The Federal Reserve Board released an updated version of its large-scale model on the U.S. economy that may hold clues into why policy makers pivoted at their meeting earlier this week toward a December interest-rate increase.
The revised inputs and calculations on Friday suggest the economy will use up resource slack by the first quarter of 2016, according to an analysis by Barclays Plc, and that also indicates Fed staff lowered their near-term estimate for how fast the economy can grow without producing inflation — a concept known as potential growth…
…In the current model, “the long-run growth rate is two-tenths lower” at 2 percent, Barclays said. FOMC participants forecast the economy’s long-run growth rate at 2 percent in September.
The unemployment rate stood at 5.1 percent in September, and the Fed model assumes little change from that level, dipping to a low of 4.8 percent in a forecast horizon that extends to 2020, according to Barclays. FOMC officials estimated full employment — or the level of the unemployment rate consistent with stable prices — at 4.9 percent last month…
…The model, known as FRB/US and updated periodically, is a series of calculations put together by Fed staff that sketch out how broad measures of the economy would change based on a set of defined parameters. The staff also constructs a bottom-up forecast for policy makers before each FOMC meeting. U.S. central bankers use the models and forecasts as reference points, not sole determinants of their decision-making.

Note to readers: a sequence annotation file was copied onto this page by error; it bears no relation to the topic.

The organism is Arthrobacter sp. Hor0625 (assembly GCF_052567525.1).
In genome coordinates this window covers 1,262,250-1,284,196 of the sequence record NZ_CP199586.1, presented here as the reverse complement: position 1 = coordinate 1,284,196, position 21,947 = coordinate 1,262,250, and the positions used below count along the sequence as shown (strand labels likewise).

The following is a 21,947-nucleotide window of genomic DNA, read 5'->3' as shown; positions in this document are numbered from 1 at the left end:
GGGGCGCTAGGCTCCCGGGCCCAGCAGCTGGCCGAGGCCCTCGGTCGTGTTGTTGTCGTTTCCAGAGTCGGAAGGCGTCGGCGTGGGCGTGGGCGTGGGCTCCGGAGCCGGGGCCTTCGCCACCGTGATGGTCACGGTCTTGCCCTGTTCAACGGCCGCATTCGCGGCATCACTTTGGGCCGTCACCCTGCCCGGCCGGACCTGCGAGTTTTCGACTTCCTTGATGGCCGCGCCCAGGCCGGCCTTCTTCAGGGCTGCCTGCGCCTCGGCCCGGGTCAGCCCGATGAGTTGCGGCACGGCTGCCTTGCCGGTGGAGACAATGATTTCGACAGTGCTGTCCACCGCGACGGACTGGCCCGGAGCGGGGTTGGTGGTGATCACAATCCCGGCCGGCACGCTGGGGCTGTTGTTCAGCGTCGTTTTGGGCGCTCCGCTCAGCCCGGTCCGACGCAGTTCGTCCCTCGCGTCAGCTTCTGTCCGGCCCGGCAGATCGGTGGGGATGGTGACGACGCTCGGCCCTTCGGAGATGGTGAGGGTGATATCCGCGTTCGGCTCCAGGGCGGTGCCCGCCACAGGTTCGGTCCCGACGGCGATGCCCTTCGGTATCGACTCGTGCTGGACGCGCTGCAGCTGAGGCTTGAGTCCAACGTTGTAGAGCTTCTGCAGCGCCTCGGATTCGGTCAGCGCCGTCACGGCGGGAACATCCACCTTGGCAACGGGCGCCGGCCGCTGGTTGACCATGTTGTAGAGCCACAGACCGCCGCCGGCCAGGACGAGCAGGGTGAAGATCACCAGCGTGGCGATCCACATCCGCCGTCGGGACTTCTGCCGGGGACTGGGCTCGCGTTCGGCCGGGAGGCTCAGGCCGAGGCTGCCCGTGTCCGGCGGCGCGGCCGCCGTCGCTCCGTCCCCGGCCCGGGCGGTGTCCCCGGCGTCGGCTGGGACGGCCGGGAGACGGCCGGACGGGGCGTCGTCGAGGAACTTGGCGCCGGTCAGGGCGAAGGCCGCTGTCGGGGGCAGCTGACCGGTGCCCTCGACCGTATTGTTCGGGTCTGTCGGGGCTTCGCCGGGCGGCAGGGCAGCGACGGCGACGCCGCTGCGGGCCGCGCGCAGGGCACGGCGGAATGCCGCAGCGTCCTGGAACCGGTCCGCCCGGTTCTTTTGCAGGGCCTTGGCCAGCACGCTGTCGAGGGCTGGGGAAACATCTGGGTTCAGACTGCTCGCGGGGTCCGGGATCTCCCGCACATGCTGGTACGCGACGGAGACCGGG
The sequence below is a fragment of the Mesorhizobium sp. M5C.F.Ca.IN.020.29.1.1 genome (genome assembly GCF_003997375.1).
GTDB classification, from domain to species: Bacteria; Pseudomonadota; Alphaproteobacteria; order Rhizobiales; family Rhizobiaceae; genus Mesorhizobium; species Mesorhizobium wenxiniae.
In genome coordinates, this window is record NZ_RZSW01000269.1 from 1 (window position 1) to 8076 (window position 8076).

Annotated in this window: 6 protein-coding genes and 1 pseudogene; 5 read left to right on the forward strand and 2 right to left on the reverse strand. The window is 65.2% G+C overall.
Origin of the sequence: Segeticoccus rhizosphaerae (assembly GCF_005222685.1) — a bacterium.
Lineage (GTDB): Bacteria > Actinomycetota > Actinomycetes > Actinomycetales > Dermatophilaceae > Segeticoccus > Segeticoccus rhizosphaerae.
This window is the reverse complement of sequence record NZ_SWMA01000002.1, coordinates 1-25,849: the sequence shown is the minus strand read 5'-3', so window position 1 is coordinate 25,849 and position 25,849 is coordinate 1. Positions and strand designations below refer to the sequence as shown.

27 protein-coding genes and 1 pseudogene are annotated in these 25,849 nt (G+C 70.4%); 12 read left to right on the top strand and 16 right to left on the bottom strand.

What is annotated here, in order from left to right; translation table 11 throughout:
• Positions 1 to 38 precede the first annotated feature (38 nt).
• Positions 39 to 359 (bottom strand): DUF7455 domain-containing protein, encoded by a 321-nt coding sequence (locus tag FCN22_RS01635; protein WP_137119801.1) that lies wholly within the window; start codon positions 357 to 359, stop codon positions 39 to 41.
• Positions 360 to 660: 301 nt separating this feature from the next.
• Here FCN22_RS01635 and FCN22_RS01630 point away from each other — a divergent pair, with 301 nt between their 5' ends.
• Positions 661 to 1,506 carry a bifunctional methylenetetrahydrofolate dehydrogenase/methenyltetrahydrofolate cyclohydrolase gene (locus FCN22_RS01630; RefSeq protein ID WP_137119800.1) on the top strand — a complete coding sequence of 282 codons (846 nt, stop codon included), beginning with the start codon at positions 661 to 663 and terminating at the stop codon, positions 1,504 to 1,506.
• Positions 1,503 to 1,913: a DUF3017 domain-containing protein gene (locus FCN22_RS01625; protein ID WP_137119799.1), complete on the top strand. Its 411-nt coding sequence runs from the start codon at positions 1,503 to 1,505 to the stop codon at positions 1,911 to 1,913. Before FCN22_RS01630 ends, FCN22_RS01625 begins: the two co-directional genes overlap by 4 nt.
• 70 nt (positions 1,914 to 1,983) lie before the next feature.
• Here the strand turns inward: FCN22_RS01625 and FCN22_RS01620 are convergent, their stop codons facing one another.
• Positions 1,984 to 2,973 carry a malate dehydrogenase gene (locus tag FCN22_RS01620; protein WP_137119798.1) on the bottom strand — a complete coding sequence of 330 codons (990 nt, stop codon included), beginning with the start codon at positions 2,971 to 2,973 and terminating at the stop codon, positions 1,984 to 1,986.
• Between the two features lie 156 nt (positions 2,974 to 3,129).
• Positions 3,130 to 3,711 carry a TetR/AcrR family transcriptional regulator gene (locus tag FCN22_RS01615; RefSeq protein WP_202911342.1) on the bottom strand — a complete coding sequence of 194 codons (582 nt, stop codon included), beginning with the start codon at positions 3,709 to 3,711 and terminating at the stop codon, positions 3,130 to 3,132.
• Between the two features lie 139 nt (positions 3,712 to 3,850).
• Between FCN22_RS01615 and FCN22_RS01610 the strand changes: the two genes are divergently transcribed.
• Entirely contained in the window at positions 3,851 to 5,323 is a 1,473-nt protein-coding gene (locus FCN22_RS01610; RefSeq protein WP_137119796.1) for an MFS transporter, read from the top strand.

This is nothing short of fantastic!
For the past five years, since partially recovering from the “Big Slump” of 2008-09, real output (RGDP) has been crisscrossing the “potential” growth rate. On the last view, it seems to be dying to undercrosss it! From the behavior of NGDP growth, it will likely “manage” that over the coming quarters.
Meanwhile, unemployment has taken a dive, but that has not put upward pressure on any measure of inflation, that has been “relenting” (and doing so long before the oil price drop since mid-2014).
Maybe the future will be significantly different from the recent past, with, for example, low unemployment finally pressuring inflation according to the Fed´s preferred Phillips Curve assumption in the model, given that real growth is (and has been for a long time) at “potential”.
However, before putting a lot of faith in these forecasts, what is the model´s “record of accomplishment”?
The tables below start with the first “Forecast Material” from April/11. Then from March/13, March/14 and the latest from Sept/15. In parenthesis, the realized value for the year. You immediately notice the “one-sided” errors of the forecasts, which mostly over forecast growth, unemployment and inflation!
|2011||3.2 (1.6)||8.6 (8.5)||2.5 (2.5)||1.5 (1.5)|
|2012||3.4 (2.2)||7.8 (7.9)||1.6 (1.9)||1.5 (1.9)|
|2013||3.9 (1.5)||7.0 (6.7)||1.7 (1.4)||1.7 (1.5)|
|2013||2.6 (1.5)||7.4 (6.7)||1.5 (1.4)||1.6 (1.5)|
|2014||3.2 (2.4)||6.9 (5.6)||1.8 (1.4)||1.9 (1.5)|
|2015||3.4 (?)||6.3 (?)||1.9 (?)||2.0 (?)|
|2014||2.9 (2.4)||6.2 (5.6)||1.7 (1.4)||1.5 (1.5)|
|2015||3.1 (?)||5.8 (?)||1.8 (?)||1.8 (?)|
|2016||2.8 (?)||5.4 (?)||1.9 (?)||1.8 (?)|
Notice how they have been “downgrading” their growth and unemployment forecast over time, but not fast enough to catch up with “reality”. Notice how their inflation forecasts will always move towards the target. They must be greatly frustrated!
I certainly wouldn´t bet the house on the model´s robustness (or precision)!